The officials said they could not immediately say for sure the exact number of deaths involved.

Eight pending cases have been classified as homicides involving suspected assaults of detainees before or during interrogation sessions, a senior military official said, speaking on condition of anonymity.

Meanwhile, the first

of prisoner mistreatment in Abu Ghraib surfaced.

The video, obtained by The Washington Post, shows an American soldier striking a prisoner in the face. The soldier then drags another prisoner by his handcuffs across the floor then returns to begin organizing naked prisoners into the pyramid that was one of the original images to come to light in the prison scandal.

The abuse began last October and continued through December. CBS News National Security Correspondent David Martin reports much of the mayhem occurred on a single night when inmates who had rioted in another part of the prison were brought into the cellblock known as the hard site.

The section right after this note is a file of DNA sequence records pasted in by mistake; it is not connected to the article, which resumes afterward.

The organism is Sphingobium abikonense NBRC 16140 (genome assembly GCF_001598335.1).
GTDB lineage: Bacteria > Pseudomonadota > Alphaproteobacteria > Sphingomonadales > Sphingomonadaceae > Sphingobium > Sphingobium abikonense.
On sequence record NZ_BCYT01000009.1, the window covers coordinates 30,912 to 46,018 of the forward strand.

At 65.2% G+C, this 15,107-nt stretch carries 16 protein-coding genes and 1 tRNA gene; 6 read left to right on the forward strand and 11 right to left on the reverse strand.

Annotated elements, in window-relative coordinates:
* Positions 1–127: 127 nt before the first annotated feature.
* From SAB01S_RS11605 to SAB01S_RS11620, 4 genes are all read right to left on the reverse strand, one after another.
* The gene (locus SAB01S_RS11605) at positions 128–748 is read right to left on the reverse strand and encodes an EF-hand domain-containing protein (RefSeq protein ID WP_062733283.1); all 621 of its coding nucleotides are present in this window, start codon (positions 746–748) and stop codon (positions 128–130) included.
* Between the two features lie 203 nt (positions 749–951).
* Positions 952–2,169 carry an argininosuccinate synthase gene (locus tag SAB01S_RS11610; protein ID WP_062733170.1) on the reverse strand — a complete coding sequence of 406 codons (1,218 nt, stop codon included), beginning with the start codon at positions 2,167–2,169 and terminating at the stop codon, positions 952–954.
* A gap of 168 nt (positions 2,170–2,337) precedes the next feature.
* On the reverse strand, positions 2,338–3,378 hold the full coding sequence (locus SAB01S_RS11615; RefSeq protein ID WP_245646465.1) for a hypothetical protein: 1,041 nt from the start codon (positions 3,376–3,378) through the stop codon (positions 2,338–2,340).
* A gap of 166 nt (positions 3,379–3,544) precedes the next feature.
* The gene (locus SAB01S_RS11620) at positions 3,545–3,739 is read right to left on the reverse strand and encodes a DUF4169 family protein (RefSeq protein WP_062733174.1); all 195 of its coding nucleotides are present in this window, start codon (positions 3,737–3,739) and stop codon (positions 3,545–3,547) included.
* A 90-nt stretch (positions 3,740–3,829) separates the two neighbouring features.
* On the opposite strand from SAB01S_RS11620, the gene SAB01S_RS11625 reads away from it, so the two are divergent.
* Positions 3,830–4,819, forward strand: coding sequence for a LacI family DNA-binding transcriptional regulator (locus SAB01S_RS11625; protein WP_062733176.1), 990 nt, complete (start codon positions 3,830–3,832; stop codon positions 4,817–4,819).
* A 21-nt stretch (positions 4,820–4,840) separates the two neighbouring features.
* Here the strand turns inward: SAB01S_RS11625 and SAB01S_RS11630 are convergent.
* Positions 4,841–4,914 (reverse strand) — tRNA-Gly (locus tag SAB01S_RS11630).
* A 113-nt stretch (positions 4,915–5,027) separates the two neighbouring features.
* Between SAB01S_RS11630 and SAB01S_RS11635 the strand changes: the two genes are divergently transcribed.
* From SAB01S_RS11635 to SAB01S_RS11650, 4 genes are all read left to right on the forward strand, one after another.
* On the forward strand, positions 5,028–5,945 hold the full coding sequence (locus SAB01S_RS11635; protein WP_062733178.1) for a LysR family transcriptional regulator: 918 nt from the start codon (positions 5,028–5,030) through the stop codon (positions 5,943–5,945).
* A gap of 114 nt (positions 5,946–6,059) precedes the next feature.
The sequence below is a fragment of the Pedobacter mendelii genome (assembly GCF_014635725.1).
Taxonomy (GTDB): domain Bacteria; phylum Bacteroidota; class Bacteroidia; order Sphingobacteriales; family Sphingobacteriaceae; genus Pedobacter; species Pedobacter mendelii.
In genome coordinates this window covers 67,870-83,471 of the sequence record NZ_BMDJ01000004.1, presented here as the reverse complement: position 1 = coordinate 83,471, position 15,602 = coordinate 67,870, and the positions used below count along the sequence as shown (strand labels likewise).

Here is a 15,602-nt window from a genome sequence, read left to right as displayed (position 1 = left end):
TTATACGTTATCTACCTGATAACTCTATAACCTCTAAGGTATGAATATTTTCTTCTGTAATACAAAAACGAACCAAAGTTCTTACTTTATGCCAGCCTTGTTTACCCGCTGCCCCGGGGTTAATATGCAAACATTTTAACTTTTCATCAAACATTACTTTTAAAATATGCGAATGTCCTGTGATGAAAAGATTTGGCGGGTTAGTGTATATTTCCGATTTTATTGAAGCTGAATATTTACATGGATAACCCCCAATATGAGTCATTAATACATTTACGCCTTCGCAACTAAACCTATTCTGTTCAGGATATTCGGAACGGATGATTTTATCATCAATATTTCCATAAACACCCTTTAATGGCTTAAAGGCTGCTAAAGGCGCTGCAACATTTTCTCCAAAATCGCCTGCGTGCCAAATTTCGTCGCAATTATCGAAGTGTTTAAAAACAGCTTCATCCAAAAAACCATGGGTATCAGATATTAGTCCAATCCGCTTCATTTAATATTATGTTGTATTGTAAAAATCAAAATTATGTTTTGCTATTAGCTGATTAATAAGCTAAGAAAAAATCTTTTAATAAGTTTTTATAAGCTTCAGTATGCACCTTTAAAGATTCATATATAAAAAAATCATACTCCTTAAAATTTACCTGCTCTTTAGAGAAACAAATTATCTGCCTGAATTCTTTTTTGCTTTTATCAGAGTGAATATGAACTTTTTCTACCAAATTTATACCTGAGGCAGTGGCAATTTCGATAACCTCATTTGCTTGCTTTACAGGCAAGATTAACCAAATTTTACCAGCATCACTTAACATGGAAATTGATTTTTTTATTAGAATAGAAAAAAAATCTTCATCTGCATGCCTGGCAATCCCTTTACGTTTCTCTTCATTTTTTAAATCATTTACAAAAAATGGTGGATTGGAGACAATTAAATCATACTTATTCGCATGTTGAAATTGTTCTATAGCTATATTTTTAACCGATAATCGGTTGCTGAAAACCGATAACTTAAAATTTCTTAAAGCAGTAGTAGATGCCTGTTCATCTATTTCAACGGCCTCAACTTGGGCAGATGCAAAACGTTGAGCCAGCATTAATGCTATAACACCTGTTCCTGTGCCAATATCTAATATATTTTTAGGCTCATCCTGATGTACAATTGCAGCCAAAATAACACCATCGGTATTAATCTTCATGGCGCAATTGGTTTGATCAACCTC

Martin reports the video footage shows Spc. Charles Graner Jr. -- the ringleader of the abuse -- as he cocks his fist to punch a shackled Iraqi prisoner

As bad as the pictures are, sworn statements the prisoners gave to investigators describe worse, Martin reports.

According to those statements, American soldiers urinated on prisoners, sodomized one with a chemical light stick and took pictures as a translator raped a 15-year-old boy.

Although the guards claim they were just following orders to soften up prisoners for interrogation by military intelligence, the investigation has found that many of the abused prisoners were simply criminals who had no information of any value, Martin reports.

Their statements catalogue punishments that Martin says can only be described as sadistic. One statement reads: "He cuffed my hands ... behind my back to the ... window to the point my feet were off the ground and I was hanging there for about five hours. He started beating me with the chair until the chair was broken. After that they started choking me … they took a little break and then they started kicking me very hard with their feet until I passed out."